When the LGLC project team first set out to create a prosopography, or collective biography, of each person mentioned in the chronology, a method for recording arrests was not included. The Lesbian and Gay Liberation in Canada chronologies are rife with accounts of arrest. Most, if not all of these arrests, involve gay people, organizations, and establishments. As such, it seemed only appropriate to include arrests in the LGLC prosopography, as they offer real insight into the legal climate of the 1960s and 1970s. You can read about the arrests by searching for the keyword “arrest” on the events search page. That said, there are a few below that I would like to highlight in particular.
In the events spanning 1964-1975, there are thirty-five separate arrests. Of the thirty-five arrests, the charges range from minor infractions (such as contempt of court) to more serious ones (such as indecent assault). Some people were sentenced to pay a fine (with amounts ranging from $25 to $750), others were incarcerated (some for a few days, others for an indefinite amount of time), and a few people were acquitted of all charges. Accounts of some of the more engaging arrests are outlined below.
Edward Knight was the owner of a gay bar called Le Trique Club, which was located in Toronto. His club was a competitor of another Toronto gay bar called the August Club. In February of 1970, a fire broke out at The August Club causing $15,000 worth of damage. It was believed that Knight had conspired to burn down the club, because it rivalled his own, and that he was responsible for the fire. When this was proven, he was arrested and ultimately sentenced to one year in prison. This incident was certainly a serious one, and one that was very costly to the owners of The August Club.
On December 18th, 1965, Kurt Lauer, the manager of the Melody Room, a gay after-hours club in Toronto, called the police because four people were being rowdy and stirring up trouble in the club (Bébout). When the police arrived, it was Lauer who was unexpectedly arrested. What happened to the other four individuals is unclear.
According to Lauer, the officer who arrested him, Constable Russell George Wilson, did so because he believed there was a warrant out for his arrest. This later turned out to be false. Wilson, however, claimed that the reason he arrested Lauer was because he found a hammer in Lauer’s jacket and considered it to be an offensive weapon, which it was a crime to carry. Lauer explained that he had the hammer in his pocket because he had picked it up and put it there in case he needed to defend himself against the four people who were causing trouble at his club (“False Arrest” 25). Though Lauer was the one who called the police for help, he was the one who suffered for it — just one of many instances recorded in LGLC’s database of members of the gay community being mistreated by members of the criminal justice system.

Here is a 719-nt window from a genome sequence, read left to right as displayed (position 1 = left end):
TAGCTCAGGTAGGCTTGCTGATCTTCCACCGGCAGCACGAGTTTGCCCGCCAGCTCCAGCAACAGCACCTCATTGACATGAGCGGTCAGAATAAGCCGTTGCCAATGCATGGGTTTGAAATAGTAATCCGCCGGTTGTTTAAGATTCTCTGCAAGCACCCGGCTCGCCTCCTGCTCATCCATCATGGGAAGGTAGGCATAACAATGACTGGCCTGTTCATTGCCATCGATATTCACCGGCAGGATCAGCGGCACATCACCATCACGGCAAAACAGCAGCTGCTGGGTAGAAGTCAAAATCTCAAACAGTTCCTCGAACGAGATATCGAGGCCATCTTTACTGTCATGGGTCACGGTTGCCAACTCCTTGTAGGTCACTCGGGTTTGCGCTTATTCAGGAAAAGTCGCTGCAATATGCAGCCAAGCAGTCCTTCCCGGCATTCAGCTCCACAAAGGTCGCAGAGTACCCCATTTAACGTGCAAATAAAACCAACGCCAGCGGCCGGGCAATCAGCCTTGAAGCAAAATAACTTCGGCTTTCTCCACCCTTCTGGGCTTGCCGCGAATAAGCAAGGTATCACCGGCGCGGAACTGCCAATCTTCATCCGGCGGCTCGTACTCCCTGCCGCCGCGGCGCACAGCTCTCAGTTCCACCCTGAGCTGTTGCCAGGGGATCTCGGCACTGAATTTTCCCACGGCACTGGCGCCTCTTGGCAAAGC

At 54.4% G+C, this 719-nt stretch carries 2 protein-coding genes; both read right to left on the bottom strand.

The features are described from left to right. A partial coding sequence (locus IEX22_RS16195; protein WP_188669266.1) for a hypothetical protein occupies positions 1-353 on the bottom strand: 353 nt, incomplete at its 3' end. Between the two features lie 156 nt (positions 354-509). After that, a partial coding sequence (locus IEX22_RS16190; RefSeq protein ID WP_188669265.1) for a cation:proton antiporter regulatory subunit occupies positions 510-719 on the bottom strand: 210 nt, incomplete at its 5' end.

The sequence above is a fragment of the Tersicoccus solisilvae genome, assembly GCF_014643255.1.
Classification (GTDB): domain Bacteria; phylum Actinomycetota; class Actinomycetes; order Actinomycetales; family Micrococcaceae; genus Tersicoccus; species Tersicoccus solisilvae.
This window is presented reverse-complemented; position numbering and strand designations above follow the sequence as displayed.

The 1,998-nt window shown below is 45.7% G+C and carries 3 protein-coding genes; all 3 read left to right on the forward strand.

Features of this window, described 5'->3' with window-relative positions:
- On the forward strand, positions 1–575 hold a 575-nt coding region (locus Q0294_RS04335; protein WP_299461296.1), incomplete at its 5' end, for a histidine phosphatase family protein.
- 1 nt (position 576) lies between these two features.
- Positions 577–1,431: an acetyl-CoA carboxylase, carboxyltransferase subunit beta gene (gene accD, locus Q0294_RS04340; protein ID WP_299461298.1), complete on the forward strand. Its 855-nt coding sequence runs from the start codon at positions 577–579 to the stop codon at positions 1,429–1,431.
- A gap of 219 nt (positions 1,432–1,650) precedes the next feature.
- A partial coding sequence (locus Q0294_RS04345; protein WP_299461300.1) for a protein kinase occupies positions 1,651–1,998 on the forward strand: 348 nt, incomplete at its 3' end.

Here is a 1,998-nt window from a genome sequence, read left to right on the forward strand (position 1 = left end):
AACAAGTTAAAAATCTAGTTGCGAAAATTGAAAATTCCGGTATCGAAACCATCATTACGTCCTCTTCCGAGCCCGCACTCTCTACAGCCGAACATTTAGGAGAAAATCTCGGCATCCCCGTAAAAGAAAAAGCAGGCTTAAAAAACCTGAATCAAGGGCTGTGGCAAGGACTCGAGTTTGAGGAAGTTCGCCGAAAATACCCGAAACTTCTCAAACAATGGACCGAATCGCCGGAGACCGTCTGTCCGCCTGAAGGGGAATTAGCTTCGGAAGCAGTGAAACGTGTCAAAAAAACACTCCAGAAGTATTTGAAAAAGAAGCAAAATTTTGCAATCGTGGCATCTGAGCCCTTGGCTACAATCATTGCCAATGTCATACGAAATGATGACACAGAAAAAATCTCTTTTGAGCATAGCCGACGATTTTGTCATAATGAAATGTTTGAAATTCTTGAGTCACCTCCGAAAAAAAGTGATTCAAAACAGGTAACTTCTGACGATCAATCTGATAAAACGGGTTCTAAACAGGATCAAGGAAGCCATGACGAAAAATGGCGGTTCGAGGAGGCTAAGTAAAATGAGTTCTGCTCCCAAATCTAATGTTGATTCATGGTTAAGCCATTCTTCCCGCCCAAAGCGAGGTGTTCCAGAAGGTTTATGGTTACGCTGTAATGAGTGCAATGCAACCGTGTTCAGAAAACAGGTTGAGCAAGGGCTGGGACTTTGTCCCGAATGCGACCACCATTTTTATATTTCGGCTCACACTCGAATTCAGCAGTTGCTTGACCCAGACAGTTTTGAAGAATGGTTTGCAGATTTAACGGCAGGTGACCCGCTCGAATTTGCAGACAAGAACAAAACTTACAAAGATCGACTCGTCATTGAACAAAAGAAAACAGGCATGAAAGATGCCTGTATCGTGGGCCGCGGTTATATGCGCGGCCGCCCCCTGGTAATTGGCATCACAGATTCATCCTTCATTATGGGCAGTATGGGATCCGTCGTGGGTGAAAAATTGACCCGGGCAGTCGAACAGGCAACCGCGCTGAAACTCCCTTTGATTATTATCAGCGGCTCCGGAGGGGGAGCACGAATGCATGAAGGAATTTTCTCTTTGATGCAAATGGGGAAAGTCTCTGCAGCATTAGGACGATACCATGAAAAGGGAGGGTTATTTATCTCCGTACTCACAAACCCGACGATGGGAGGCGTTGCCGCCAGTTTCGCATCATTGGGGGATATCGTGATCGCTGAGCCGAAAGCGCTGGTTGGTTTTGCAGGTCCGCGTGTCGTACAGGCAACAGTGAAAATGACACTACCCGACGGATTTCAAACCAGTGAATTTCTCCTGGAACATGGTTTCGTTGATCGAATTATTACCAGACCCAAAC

On January 5th, 1974, four women, Adrienne Potts, Heather Beyer, Sue Wells, and Pat Murphy, were trying to enjoy themselves during karaoke night at a Toronto bar called the Brunswick House Tavern. After being harassed by a male customer in the bar, Potts and Murphy got up and sang a modified show tune called “I Enjoy Being a Dyke.” According to archival records, their song upset many of the other patrons and chaos ensued. The four women were told they had to leave (even though they were not the only ones involved in the uproarious situation), but they refused. The police were then called and they forcibly removed the women from the premises and took them to a local police station. The women were, reportedly, further harassed while in police custody, but were released a few hours later. Understandably enraged, they returned to the Brunswick House Tavern after leaving the police station. Upon their arrival, they were once more thrown out of the building and detained by the authorities. This time, however, three of them were formally arrested and charged with creating a disturbance and obstructing the police.
Similar to the case with Kurt Lauer, it seems like the wrong people were reprimanded in this situation. Although these women, who came to be known as the Brunswick Four, may have been “causing a scene” or “overstaying their welcome”, they were also the ones who were most victimized throughout the course of the evening. They were verbally (and possibly physically) harassed by a male customer in the bar, but they were the ones who were told to leave (not coincidentally after their lesbian-themed performance). And later, when the police were called, they were the ones who were forcibly taken out, harassed some more, and ultimately arrested.